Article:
PAYSON — Pinching dollars may stretch the Utah County I-15 reconstruction project to Payson.
With reconstruction currently planned to stop at about 6800 South in Spanish Fork, a handful of legislators support a proposal to take the net savings, if there is any, from the $1.7 billion project and use it to add extra lanes from Spanish Fork to Payson.
The caveat is there must be at least $10 million in savings, the estimated cost of adding one lane northbound and one lane southbound, said Rep. Wayne Harper, R-West Jordan.
Payson resident Gregory Anderson takes the freeway about twice a week to run errands in Provo.
He said he'd be happy if new lanes were added. "During the heavy traffic times, it's crowded, congested."
About four miles separate 6800 South in Spanish Fork and Payson. If the project is extended, almost the entire vision for I-15 in Utah County could be realized. The county had an estimated 530,837 residents in 2008, compared with 368,536 in 2000, according to the U.S. Census.
After the I-15 reconstruction in Salt Lake County was finished, the Utah Department of Transportation turned attention to Utah County.
"UDOT started studying the project in 2004 with the beginning of the federal environmental impact statement," said Heather Barnum, spokeswoman for the Utah County project, officially called I-15 CORE. "It received federal approval of a 43-mile corridor from 12300 South to south Payson in 2008."
Since then, it's been a matter of money. The Legislature gave UDOT permission last year to bond for $1.7 billion to complete the most critical parts of the project. UDOT decided the project would extend from American Fork's Main Street to Provo's Center Street and advertised it to contractors, saying the agency had $1.25 billion to work with. The winning team of contractors said it could make the money stretch from Lehi's Main Street to 6800 South in Spanish Fork, Barnum said. Ground will be broken in the spring.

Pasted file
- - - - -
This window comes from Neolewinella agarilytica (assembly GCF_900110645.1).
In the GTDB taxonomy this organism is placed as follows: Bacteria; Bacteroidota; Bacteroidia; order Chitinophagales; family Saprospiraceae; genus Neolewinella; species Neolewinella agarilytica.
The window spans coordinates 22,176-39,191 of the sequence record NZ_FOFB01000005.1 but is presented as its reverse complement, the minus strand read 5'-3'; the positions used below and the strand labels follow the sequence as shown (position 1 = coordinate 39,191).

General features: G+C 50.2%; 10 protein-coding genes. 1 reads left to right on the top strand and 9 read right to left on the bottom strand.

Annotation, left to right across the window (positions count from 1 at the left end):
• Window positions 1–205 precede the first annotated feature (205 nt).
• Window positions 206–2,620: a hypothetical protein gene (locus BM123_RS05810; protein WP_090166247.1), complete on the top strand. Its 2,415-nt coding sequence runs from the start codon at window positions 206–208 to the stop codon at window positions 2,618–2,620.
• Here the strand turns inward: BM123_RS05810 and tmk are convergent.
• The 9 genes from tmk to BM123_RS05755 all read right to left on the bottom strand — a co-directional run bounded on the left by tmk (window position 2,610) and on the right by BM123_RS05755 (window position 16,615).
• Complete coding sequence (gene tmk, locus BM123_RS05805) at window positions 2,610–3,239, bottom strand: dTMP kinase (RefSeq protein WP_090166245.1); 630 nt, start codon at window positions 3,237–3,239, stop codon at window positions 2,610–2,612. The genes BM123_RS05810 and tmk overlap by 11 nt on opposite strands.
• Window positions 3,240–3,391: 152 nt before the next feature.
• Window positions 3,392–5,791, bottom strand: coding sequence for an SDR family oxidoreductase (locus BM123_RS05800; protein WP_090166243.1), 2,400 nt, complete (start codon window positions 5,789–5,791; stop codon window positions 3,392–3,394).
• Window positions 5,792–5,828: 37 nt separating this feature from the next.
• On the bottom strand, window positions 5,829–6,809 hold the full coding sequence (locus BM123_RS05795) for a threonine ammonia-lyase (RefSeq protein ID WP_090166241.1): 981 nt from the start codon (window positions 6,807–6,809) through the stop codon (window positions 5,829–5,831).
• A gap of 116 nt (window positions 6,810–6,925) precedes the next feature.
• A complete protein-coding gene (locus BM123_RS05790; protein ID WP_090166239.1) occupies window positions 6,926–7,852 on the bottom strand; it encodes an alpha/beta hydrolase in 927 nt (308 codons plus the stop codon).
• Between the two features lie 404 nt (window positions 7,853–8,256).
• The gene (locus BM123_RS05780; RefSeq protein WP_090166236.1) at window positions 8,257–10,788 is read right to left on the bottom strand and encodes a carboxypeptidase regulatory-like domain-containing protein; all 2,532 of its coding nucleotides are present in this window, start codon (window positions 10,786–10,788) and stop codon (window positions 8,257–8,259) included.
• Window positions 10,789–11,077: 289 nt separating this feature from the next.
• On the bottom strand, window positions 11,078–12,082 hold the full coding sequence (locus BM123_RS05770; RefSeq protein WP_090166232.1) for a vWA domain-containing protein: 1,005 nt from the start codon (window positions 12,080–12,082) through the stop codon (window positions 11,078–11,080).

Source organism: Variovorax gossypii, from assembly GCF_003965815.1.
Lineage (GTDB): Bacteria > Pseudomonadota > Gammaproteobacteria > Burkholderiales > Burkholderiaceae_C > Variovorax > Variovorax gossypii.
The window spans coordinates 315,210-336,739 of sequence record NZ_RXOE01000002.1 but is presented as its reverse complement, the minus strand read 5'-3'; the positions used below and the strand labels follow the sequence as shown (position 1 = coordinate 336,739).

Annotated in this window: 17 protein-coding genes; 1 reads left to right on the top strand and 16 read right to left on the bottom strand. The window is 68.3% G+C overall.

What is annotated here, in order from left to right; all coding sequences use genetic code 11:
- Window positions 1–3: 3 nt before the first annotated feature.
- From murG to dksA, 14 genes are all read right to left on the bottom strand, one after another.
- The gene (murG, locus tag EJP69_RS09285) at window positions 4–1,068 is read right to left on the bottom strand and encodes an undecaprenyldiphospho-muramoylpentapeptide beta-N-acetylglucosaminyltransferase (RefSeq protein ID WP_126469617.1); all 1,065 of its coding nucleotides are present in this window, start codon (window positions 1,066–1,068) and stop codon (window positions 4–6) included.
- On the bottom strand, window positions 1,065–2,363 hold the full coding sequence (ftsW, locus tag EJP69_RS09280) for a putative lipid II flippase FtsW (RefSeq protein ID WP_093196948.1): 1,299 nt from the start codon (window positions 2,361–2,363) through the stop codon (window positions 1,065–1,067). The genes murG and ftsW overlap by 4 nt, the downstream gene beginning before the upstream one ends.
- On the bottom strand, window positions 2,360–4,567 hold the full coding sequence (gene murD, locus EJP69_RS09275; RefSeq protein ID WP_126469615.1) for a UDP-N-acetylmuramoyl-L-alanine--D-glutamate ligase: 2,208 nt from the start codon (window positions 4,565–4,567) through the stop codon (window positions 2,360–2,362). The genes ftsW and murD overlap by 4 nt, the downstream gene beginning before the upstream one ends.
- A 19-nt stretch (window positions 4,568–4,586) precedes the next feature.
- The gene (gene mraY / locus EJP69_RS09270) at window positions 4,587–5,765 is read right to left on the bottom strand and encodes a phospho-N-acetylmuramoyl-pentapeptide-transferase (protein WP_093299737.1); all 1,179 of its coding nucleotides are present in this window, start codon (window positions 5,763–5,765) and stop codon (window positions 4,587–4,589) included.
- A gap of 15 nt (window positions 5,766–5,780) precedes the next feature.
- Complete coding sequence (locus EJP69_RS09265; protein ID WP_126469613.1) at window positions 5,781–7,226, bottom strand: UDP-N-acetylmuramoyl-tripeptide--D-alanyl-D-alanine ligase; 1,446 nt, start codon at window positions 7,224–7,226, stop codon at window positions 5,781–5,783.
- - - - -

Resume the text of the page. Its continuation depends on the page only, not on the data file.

If the plan were to be approved, UDOT wouldn't be able to make the decision on extending to Payson for two or three years into construction, said Kevin Van Tassell, R-Vernal, who presented the proposal last week to the Executive Appropriations Committee.
The proposal is one of a handful that are part of next year's transportation budget. Van Tassell warned that it could get tossed as the appropriations committee haggles back and forth over the budget with Gov. Gary Herbert. The state is hundreds of millions of dollars short in revenue because consumer spending and sales taxes are down. Allowing UDOT to expand a project at a time when college tuitions are increasing, human services are being cut and state employees are being laid off may not bode well politically for elected officials.
"Anything's possible," Van Tassell said. "And at the rate the budget's coming, we might be going back to cut some more."
Herbert believes discussing expanding I-15 to Payson is premature, his spokeswoman, Angie Welling, said.
"That determination is most timely at the end of the project, when it is clear where the state budget is and what the most appropriate use of the funding would be," she said.
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